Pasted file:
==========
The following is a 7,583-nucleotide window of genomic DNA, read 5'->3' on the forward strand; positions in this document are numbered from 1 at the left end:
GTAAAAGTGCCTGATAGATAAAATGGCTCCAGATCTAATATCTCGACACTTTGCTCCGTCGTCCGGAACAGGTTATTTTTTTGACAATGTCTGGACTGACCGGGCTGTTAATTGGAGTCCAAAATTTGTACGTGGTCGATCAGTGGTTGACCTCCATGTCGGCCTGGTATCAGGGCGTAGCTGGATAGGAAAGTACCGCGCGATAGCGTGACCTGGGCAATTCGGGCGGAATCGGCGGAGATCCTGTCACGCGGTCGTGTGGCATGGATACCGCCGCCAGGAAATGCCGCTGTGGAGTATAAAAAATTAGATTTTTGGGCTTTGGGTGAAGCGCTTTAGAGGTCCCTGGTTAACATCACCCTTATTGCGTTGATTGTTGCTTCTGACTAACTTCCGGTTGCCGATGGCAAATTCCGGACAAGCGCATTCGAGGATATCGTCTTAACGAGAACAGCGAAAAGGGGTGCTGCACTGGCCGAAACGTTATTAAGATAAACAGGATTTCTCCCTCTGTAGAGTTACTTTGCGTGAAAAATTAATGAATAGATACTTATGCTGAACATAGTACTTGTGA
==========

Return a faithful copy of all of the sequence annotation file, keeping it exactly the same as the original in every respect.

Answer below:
The following is a 7,583-nucleotide window of genomic DNA, read 5'->3' on the forward strand; positions in this document are numbered from 1 at the left end:
GTAAAAGTGCCTGATAGATAAAATGGCTCCAGATCTAATATCTCGACACTTTGCTCCGTCGTCCGGAACAGGTTATTTTTTTGACAATGTCTGGACTGACCGGGCTGTTAATTGGAGTCCAAAATTTGTACGTGGTCGATCAGTGGTTGACCTCCATGTCGGCCTGGTATCAGGGCGTAGCTGGATAGGAAAGTACCGCGCGATAGCGTGACCTGGGCAATTCGGGCGGAATCGGCGGAGATCCTGTCACGCGGTCGTGTGGCATGGATACCGCCGCCAGGAAATGCCGCTGTGGAGTATAAAAAATTAGATTTTTGGGCTTTGGGTGAAGCGCTTTAGAGGTCCCTGGTTAACATCACCCTTATTGCGTTGATTGTTGCTTCTGACTAACTTCCGGTTGCCGATGGCAAATTCCGGACAAGCGCATTCGAGGATATCGTCTTAACGAGAACAGCGAAAAGGGGTGCTGCACTGGCCGAAACGTTATTAAGATAAACAGGATTTCTCCCTCTGTAGAGTTACTTTGCGTGAAAAATTAATGAATAGATACTTATGCTGAACATAGTACTTGTGA